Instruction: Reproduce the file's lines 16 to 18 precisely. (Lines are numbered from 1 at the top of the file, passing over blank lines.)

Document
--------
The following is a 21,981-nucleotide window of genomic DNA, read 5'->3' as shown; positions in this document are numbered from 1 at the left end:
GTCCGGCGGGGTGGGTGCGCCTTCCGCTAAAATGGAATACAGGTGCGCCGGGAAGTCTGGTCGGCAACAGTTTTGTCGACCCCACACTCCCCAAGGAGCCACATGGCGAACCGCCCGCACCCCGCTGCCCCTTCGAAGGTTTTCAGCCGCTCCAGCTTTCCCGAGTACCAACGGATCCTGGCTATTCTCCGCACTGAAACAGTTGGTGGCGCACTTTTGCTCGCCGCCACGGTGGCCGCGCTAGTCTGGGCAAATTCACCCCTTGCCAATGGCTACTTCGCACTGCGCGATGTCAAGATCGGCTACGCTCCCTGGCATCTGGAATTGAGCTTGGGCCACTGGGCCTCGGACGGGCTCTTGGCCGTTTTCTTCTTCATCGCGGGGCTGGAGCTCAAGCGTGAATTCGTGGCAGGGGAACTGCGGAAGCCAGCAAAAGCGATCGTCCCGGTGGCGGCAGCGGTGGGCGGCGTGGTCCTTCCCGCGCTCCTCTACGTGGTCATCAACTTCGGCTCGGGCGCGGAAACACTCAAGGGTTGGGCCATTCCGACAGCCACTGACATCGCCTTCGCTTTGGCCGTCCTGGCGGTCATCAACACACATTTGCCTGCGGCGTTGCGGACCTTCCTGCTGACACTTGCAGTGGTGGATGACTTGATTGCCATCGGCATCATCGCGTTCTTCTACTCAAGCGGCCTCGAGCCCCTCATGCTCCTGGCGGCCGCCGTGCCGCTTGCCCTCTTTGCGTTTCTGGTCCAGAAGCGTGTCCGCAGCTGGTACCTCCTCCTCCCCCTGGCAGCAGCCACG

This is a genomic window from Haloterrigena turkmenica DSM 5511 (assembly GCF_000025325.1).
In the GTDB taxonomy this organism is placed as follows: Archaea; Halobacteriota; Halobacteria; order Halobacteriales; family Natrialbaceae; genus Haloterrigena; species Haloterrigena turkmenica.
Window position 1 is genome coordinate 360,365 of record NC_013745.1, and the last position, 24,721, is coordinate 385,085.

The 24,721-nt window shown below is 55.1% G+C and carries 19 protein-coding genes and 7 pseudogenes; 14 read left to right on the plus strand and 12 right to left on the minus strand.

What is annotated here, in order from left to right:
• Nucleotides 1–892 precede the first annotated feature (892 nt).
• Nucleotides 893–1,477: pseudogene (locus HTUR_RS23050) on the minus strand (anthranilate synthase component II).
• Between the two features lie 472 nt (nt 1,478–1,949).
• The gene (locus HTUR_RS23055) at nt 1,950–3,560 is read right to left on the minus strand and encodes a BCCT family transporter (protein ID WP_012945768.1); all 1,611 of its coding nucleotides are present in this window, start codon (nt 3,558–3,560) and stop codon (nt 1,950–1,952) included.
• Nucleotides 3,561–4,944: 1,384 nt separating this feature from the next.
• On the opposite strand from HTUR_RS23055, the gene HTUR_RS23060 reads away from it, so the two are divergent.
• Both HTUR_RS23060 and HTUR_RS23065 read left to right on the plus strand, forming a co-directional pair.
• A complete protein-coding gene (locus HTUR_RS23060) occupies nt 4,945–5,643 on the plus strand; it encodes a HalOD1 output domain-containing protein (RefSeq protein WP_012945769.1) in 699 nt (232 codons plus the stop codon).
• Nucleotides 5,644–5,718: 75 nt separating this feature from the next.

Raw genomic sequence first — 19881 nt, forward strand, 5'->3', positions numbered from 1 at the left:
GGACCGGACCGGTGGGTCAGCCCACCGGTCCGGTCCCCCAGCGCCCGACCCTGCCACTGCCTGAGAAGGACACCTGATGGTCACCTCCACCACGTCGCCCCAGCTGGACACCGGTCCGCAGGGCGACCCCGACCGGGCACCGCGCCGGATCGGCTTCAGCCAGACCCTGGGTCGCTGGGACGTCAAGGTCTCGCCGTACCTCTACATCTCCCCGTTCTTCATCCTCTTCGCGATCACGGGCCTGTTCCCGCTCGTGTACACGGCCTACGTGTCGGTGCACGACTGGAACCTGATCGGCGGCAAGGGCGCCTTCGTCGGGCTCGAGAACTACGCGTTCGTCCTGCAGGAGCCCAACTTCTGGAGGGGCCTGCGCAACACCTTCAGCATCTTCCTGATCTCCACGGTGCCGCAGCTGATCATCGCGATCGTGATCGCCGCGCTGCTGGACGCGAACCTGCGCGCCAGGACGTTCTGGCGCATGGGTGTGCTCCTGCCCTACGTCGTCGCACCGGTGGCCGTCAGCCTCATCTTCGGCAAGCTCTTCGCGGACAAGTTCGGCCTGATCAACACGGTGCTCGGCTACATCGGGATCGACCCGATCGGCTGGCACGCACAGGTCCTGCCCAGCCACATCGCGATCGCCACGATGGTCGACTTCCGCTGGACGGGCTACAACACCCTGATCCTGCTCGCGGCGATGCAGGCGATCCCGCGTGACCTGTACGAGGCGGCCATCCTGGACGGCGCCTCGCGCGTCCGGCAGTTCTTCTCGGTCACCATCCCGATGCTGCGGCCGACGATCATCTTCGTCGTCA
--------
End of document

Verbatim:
• Nucleotides 5,644–5,718: 75 nt separating this feature from the next.

Raw genomic sequence first — 19881 nt, forward strand, 5'->3', positions numbered from 1 at the left:
GGACCGGACCGGTGGGTCAGCCCACCGGTCCGGTCCCCCAGCGCCCGACCCTGCCACTGCCTGAGAAGGACACCTGATGGTCACCTCCACCACGTCGCCCCAGCTGGACACCGGTCCGCAGGGCGACCCCGACCGGGCACCGCGCCGGATCGGCTTCAGCCAGACCCTGGGTCGCTGGGACGTCAAGGTCTCGCCGTACCTCTACATCTCCCCGTTCTTCATCCTCTTCGCGATCACGGGCCTGTTCCCGCTCGTGTACACGGCCTACGTGTCGGTGCACGACTGGAACCTGATCGGCGGCAAGGGCGCCTTCGTCGGGCTCGAGAACTACGCGTTCGTCCTGCAGGAGCCCAACTTCTGGAGGGGCCTGCGCAACACCTTCAGCATCTTCCTGATCTCCACGGTGCCGCAGCTGATCATCGCGATCGTGATCGCCGCGCTGCTGGACGCGAACCTGCGCGCCAGGACGTTCTGGCGCATGGGTGTGCTCCTGCCCTACGTCGTCGCACCGGTGGCCGTCAGCCTCATCTTCGGCAAGCTCTTCGCGGACAAGTTCGGCCTGATCAACACGGTGCTCGGCTACATCGGGATCGACCCGATCGGCTGGCACGCACAGGTCCTGCCCAGCCACATCGCGATCGCCACGATGGTCGACTTCCGCTGGACGGGCTACAACACCCTGATCCTGCTCGCGGCGATGCAGGCGATCCCGCGTGACCTGTACGAGGCGGCCATCCTGGACGGCGCCTCGCGCGTCCGGCAGTTCTTCTCGGTCACCATCCCGATGCTGCGGCCGACGATCATCTTCGTCGTCA